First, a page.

The Taoiseach's been saying "Yes" a lot recently in the name of marriage equality, then suddenly on Pat Kenny's show yesterday morning, he not only said "No", but "Absolutely Not".
Pat had asked him if he would consider a tilt at the presidency, and instead of leaving the door swinging coyly ajar as he's done in the past, Enda slammed it shut.
Later in the day, while canvassing in Kilkenny with Fine Gael's by-election candidate David Fitzgerald, one man greeted the Taoiseach with a handshake. "I nearly called you Mister President," he told Enda.
But he hadn't experienced a Road to Damascus conversion on the road to the Marble City.
The answer was still a resounding "No".
"I've given 40 years to politics and there are some things I want to do when I leave. So I want to win the next election, serve a full term and then say 'the country's now in good shape', and hand it onto the next generation," he said.
"For me, Áras an Uachtaráin is a place to visit, but not to stay."
Well, that's that, it seems. But what isn't so clear-cut is the date of that next election. Enda was getting in a bit of practice in Kilkenny, knocking on doors of houses around Dominic Street, close to the city centre, rather than pounding the shopping areas, and he was bustling at his usual high speed up and down garden paths. "It's training for the election in the dark days of February," he blithely remarked, then grinned as those around him fell off the path in shock.
"Or the end of March or April," he added cheekily, as he messed about with a hurley and sliotar.
He was in a cheerful mood. His party's candidate, former Kilkenny mayor and current councillor, is in the hunt to take Phil Hogan's seat in what will most likely be a close dogfight with Fianna Fáil's Bobby Aylward, with Sinn Féin's Kathleen Funchion flourishing in the Carlow end.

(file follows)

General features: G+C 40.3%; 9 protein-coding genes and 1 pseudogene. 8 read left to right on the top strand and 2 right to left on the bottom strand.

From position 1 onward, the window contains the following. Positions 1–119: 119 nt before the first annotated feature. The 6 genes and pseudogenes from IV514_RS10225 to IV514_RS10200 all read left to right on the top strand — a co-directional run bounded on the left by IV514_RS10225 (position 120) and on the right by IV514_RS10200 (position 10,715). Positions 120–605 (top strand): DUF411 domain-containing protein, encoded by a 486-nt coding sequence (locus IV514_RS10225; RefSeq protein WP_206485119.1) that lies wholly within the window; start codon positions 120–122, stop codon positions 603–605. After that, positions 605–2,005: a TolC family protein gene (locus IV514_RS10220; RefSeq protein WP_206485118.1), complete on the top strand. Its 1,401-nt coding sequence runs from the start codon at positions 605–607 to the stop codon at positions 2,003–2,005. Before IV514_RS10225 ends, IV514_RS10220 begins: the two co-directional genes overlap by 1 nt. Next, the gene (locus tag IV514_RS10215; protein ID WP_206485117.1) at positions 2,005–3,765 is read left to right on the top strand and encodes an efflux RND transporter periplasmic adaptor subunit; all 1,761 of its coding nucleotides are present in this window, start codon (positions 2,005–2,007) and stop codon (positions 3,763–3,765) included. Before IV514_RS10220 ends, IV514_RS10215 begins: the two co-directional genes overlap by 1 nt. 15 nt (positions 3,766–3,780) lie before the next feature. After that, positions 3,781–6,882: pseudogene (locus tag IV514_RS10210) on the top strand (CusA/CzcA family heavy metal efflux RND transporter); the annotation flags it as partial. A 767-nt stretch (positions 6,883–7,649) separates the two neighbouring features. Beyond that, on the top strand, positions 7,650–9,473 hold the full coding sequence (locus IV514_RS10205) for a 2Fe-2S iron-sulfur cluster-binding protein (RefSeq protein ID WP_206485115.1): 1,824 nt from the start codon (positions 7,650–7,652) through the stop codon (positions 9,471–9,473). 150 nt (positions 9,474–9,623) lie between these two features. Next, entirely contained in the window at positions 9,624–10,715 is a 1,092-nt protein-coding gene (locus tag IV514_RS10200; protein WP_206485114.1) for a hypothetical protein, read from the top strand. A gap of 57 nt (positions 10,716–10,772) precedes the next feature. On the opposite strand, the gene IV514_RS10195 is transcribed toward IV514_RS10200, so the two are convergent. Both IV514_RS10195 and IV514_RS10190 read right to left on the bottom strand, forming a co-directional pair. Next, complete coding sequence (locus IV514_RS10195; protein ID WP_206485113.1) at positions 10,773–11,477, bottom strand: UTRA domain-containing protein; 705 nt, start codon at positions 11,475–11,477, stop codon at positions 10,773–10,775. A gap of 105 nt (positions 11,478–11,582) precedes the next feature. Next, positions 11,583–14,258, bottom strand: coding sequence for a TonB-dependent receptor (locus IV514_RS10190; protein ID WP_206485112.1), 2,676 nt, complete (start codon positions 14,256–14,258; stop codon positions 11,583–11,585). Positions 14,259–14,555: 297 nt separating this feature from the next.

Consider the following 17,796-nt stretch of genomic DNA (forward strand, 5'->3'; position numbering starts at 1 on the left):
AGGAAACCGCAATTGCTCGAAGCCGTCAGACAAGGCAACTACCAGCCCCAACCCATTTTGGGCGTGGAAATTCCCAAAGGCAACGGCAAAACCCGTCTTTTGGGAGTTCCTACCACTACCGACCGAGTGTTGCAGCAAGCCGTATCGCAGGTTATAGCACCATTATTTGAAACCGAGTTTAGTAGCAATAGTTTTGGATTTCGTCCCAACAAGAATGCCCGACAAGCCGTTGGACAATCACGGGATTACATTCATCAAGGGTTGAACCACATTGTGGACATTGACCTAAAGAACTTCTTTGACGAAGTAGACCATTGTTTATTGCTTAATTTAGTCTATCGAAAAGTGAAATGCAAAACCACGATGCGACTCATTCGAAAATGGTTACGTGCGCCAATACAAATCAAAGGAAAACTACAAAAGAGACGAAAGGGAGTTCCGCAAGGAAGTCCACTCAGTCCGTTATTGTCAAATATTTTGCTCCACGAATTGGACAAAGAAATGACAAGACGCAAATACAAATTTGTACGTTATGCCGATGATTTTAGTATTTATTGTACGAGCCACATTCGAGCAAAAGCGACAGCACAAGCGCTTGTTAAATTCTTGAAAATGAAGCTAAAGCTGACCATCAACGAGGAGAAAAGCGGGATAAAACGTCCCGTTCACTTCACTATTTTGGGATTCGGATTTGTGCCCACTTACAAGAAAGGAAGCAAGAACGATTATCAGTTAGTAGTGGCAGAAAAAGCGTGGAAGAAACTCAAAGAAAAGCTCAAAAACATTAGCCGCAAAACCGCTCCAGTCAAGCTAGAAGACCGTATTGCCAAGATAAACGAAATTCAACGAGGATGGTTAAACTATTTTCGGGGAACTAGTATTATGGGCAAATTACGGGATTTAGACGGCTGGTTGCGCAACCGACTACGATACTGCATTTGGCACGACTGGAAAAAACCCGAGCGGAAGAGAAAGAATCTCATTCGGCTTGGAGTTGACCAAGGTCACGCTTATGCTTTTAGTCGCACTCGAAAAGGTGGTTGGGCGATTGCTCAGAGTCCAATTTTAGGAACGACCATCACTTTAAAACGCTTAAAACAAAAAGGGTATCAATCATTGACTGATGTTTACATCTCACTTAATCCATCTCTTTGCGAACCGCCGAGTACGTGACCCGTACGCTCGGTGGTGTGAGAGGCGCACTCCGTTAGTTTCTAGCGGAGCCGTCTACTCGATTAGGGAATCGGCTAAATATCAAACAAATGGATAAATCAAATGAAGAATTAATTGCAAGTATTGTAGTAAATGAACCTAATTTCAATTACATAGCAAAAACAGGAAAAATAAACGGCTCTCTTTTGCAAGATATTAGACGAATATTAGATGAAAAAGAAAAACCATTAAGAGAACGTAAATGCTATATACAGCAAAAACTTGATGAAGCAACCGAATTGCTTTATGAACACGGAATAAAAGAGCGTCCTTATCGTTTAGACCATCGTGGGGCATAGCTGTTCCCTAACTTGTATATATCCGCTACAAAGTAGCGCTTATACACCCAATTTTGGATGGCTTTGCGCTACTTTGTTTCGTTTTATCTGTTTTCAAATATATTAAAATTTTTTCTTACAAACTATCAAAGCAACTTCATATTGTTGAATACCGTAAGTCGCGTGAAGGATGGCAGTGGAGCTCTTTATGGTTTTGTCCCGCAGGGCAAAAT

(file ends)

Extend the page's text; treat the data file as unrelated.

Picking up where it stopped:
Although many of the houses along busy Stephen Street were empty - "they're at the shops" one of the canvassers surmised - the Taoiseach and David found a positive response when doors were opened. David introduced him to Johnny Barry, who does a late-night music show on KCLR. "Johnny puts the women of Kilkenny to bed," joked David.
Immediately, Johnny invited them inside to inspect his enormous collection of CDs.
Enda began rummaging. "Here's a good one for politicians," he announced, holding up one titled 'Waltzing on Borrowed Time'. Then he found another. "And here's one for the referendum, 'The Irish Wedding Songs album'".
Inevitably, the Taoiseach was doing a spot of double-jobbing on the canvass, promoting both David and a 'Yes' vote.
One woman admitted she didn't realise a by-election was included in next week's poll. "There'll be three ballot papers," Enda explained, "one for the presidential candidate age, one for the by-election where we hope you'll vote for our candidate, and a third for the Marriage Equality Referendum, where we hope you'll vote 'Yes'."
At one house, local businesswoman Jennifer Quinn told the pair that her family were "big Fianna Fáil people, but we're going to give you our vote, because I don't think you're doing a bad job," she told them.
At another house, the Taoiseach was subjected to a bit of a slagging from engineer Jack Foley and his son Michael, who is a special needs teacher in a local school. Michael explained how the school urgently required funding for renovations.
But his dad had a question of his own. "When are you going on Vincent Browne?" he asked Enda, who looked startled at the curveball.
David promptly came to the rescue. "I'm on the show tonight, so you can tune in," he told Jack.
Of course, it wasn't all plain sailing - as the canvass finished, two women with hastily scrawled signs ran towards him. "You've some cheek. Toddle along Enda. You're brainwashing our children," they shouted for a couple of minutes.
The Taoiseach strolled on. Was he ruffled?
No ... Absolutely Not.